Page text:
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The property and housing sectors have traditionally been viewed as particularly vulnerable to money laundering. This has continued in 2019, with Countrywide Estate Agents recently being fined £215,000 by HMRC for money laundering breaches.

This is of particular importance to housing associations for two reasons. Firstly, most housing associations are subject to regulation by HMRC for anti-money laundering (AML) purposes under the Money Laundering Regulations 2017 because they carry out estate agency business. That is because when a housing association re-sells a shared ownership property, it usually acts as the estate agent on behalf of the co-owner.

The fine imposed on Countrywide was part of a week-long crack down on money laundering in the property industry. Whilst housing associations may have lower money laundering risks than commercial estate agents, it is important for housing associations to have identified which of their active fees are regulated under the Money Laundering Regulations 2017. Estate agency work is one type of regulated business. Another is lending, which can include associations giving equity loans or extended payment terms for service charges. Having identified their regulated activities, associations then need to ensure that they have implemented the new AML structures and processes imposed by the Money Laundering Regulations 2017. Those regulations made significant changes to their predecessor legislation, the Money Laundering Regulations 2007, and so a thorough review will be necessary if this has not already been carried out.

Secondly, housing associations are likely to carry out activities which, although not regulated under the Money Laundering Regulations 2017, nevertheless give rise to heightened money laundering risks. Higher risk activities include tenants exercising right to buy and right to acquire, in particular where purchases are funded by large deposits, staircasing, especially where a tenant acquires a small initial interest but rapidly staircases to own a more significant proportion, overpayments to sinking funds which are then requested to be refunded, lump sum payment of rental arrears, and receiving cash.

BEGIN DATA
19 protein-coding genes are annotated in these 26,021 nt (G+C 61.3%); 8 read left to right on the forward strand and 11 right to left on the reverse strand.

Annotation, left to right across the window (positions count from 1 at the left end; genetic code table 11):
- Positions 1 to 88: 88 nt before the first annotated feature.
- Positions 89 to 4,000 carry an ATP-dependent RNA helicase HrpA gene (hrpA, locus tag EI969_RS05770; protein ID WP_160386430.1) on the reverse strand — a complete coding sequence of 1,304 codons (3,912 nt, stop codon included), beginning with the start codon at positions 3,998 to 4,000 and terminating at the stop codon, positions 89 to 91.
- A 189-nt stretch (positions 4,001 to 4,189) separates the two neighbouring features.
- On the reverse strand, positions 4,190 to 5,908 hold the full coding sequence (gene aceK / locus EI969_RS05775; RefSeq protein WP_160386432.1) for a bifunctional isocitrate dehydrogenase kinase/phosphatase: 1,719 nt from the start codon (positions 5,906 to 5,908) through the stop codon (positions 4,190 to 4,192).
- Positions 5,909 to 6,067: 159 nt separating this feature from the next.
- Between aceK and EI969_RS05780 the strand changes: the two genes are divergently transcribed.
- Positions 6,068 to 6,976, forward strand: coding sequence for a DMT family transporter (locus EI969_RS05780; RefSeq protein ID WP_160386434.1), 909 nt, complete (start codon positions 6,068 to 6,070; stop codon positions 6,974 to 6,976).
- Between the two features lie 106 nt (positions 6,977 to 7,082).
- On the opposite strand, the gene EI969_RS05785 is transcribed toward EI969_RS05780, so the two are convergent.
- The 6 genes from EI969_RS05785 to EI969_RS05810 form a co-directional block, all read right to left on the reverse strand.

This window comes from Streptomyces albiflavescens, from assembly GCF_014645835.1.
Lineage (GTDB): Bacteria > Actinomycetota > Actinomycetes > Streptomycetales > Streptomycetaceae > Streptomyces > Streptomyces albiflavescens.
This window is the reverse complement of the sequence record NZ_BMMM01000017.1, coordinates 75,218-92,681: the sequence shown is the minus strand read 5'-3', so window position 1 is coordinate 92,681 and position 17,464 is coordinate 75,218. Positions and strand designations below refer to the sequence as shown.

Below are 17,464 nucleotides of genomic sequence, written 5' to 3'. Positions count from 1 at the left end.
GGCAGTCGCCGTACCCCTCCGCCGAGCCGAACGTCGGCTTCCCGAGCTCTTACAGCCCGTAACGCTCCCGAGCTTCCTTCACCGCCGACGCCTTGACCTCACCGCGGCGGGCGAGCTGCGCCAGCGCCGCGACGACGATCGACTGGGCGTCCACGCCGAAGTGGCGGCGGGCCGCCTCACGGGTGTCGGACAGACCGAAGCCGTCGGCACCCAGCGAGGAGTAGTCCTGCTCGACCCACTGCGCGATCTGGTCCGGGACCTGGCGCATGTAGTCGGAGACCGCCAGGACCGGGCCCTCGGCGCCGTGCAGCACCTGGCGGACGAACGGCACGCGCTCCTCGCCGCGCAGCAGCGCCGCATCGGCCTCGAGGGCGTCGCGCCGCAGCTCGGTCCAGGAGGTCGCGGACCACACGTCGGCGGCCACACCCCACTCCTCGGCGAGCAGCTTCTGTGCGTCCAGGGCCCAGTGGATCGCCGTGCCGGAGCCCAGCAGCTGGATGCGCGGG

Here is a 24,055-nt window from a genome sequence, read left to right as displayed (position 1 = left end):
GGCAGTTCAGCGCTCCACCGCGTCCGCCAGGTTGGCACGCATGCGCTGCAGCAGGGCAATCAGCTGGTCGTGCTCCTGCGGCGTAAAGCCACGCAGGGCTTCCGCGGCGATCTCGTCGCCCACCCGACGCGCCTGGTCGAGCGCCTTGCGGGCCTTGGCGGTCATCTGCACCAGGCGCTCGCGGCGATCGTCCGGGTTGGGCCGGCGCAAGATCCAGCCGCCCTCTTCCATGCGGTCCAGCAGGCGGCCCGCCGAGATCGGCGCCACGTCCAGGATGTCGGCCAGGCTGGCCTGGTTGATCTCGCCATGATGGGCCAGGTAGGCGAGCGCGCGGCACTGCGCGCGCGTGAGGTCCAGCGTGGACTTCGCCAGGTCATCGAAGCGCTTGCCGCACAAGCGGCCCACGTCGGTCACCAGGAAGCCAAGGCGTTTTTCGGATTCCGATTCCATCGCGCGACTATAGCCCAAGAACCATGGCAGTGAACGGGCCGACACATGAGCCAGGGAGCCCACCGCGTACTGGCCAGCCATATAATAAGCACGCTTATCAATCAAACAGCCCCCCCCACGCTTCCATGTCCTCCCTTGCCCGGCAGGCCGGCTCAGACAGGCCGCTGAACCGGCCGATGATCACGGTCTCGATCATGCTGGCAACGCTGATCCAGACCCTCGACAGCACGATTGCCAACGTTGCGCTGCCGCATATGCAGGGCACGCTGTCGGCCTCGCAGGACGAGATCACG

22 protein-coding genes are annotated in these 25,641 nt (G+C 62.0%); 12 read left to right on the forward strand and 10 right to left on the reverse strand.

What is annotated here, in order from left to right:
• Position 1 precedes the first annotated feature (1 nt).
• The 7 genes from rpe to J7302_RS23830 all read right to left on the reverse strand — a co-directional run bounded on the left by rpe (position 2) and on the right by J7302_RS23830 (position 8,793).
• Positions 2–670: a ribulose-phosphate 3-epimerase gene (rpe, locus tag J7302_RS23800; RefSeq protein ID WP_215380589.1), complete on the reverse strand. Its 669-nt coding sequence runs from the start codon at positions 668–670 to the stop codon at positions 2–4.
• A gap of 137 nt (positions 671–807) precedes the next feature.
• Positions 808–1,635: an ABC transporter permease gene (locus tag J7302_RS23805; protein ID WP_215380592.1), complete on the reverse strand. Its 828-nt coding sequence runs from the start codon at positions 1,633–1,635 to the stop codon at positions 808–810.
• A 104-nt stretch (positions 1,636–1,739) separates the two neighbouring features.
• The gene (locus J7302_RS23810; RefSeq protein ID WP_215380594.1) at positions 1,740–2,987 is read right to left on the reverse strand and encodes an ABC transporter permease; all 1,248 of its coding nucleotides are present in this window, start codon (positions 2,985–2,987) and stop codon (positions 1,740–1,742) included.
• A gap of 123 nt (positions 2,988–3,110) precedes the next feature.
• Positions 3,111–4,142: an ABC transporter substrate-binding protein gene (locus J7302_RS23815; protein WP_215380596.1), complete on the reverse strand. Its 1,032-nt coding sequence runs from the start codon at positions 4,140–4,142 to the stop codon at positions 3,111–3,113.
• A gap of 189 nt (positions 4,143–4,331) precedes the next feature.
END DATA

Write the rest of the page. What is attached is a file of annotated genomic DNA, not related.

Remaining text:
While these activities are not regulated under the Money Laundering Regulations 2017, they nevertheless give rise to money laundering risks, in many cases can be more serious than the regulated activities. Those risks can include members of staff committing the substantive money laundering offences under the Proceeds of Crime Act 2002. Criminal investigations tend to be expensive, time consuming and damaging to an organisation's reputation with regulators and the public alike.

For these reasons, best practice in the housing sector is moving towards the voluntary extension of AML processes to non-regulated higher risk activities such as those mentioned above. This usually involves updating policies, putting in place procedures which are effective and streamlined and training relevant staff to identify the risks and react accordingly. The typical involves working with associations' sales, finance and governance teams to ensure that processes are agreed and there is an appreciation of the indicators that should be reviewed as red flags.

The author has recently updated the National Housing Federation's sector guidance on AML.